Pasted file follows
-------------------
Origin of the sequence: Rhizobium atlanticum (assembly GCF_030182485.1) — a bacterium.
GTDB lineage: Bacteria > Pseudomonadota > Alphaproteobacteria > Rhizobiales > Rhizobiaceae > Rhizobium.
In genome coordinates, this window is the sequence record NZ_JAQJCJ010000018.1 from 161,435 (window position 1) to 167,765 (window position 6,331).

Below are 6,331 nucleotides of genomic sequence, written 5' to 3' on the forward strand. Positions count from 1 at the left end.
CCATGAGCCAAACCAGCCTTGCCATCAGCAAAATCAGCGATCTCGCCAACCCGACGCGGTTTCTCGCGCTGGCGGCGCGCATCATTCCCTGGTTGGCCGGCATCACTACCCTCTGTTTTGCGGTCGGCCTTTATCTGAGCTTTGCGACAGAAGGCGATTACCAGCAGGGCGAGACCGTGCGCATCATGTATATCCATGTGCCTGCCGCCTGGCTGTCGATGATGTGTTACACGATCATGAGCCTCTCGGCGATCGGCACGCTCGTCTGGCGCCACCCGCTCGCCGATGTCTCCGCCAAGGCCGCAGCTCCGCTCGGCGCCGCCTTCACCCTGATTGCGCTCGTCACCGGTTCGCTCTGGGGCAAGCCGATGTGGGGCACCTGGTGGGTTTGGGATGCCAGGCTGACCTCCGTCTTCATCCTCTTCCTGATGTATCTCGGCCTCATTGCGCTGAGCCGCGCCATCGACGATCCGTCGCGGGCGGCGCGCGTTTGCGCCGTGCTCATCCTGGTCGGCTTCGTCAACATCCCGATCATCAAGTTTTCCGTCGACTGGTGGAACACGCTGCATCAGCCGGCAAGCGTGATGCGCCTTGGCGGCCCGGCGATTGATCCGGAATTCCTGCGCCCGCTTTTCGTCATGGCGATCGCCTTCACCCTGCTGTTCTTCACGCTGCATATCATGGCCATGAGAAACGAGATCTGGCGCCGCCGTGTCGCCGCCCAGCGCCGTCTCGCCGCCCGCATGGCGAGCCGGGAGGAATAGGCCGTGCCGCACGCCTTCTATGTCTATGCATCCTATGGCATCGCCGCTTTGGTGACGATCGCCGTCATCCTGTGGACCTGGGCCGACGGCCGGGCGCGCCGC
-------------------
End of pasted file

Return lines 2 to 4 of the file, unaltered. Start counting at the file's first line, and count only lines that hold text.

GTDB lineage: Bacteria > Pseudomonadota > Alphaproteobacteria > Rhizobiales > Rhizobiaceae > Rhizobium.
In genome coordinates, this window is the sequence record NZ_JAQJCJ010000018.1 from 161,435 (window position 1) to 167,765 (window position 6,331).

Below are 6,331 nucleotides of genomic sequence, written 5' to 3' on the forward strand. Positions count from 1 at the left end.